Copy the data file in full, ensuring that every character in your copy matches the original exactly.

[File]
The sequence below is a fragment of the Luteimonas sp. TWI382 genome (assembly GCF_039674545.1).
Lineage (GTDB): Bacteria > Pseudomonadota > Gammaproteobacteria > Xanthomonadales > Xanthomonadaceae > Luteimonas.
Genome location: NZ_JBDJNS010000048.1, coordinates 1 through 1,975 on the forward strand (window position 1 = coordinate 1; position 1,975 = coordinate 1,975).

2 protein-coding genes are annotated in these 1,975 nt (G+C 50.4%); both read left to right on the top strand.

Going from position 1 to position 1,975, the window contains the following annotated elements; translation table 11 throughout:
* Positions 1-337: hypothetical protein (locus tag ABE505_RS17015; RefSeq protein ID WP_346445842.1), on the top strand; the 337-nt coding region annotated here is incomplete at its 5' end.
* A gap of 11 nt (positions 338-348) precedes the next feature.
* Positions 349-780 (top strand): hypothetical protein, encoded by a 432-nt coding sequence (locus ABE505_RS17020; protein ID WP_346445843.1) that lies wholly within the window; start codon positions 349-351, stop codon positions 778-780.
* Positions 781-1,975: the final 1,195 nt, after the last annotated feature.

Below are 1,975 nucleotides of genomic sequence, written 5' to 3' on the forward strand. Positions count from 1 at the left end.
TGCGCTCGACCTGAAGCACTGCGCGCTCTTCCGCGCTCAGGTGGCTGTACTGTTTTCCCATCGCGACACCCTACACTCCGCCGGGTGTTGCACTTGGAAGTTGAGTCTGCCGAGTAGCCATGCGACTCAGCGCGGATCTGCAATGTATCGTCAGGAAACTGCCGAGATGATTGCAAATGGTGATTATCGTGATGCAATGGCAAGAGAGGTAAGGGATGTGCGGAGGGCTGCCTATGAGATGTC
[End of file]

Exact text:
The sequence below is a fragment of the Luteimonas sp. TWI382 genome (assembly GCF_039674545.1).
Lineage (GTDB): Bacteria > Pseudomonadota > Gammaproteobacteria > Xanthomonadales > Xanthomonadaceae > Luteimonas.
Genome location: NZ_JBDJNS010000048.1, coordinates 1 through 1,975 on the forward strand (window position 1 = coordinate 1; position 1,975 = coordinate 1,975).

2 protein-coding genes are annotated in these 1,975 nt (G+C 50.4%); both read left to right on the top strand.

Going from position 1 to position 1,975, the window contains the following annotated elements; translation table 11 throughout:
* Positions 1-337: hypothetical protein (locus tag ABE505_RS17015; RefSeq protein ID WP_346445842.1), on the top strand; the 337-nt coding region annotated here is incomplete at its 5' end.
* A gap of 11 nt (positions 338-348) precedes the next feature.
* Positions 349-780 (top strand): hypothetical protein, encoded by a 432-nt coding sequence (locus ABE505_RS17020; protein ID WP_346445843.1) that lies wholly within the window; start codon positions 349-351, stop codon positions 778-780.
* Positions 781-1,975: the final 1,195 nt, after the last annotated feature.

Below are 1,975 nucleotides of genomic sequence, written 5' to 3' on the forward strand. Positions count from 1 at the left end.
TGCGCTCGACCTGAAGCACTGCGCGCTCTTCCGCGCTCAGGTGGCTGTACTGTTTTCCCATCGCGACACCCTACACTCCGCCGGGTGTTGCACTTGGAAGTTGAGTCTGCCGAGTAGCCATGCGACTCAGCGCGGATCTGCAATGTATCGTCAGGAAACTGCCGAGATGATTGCAAATGGTGATTATCGTGATGCAATGGCAAGAGAGGTAAGGGATGTGCGGAGGGCTGCCTATGAGATGTC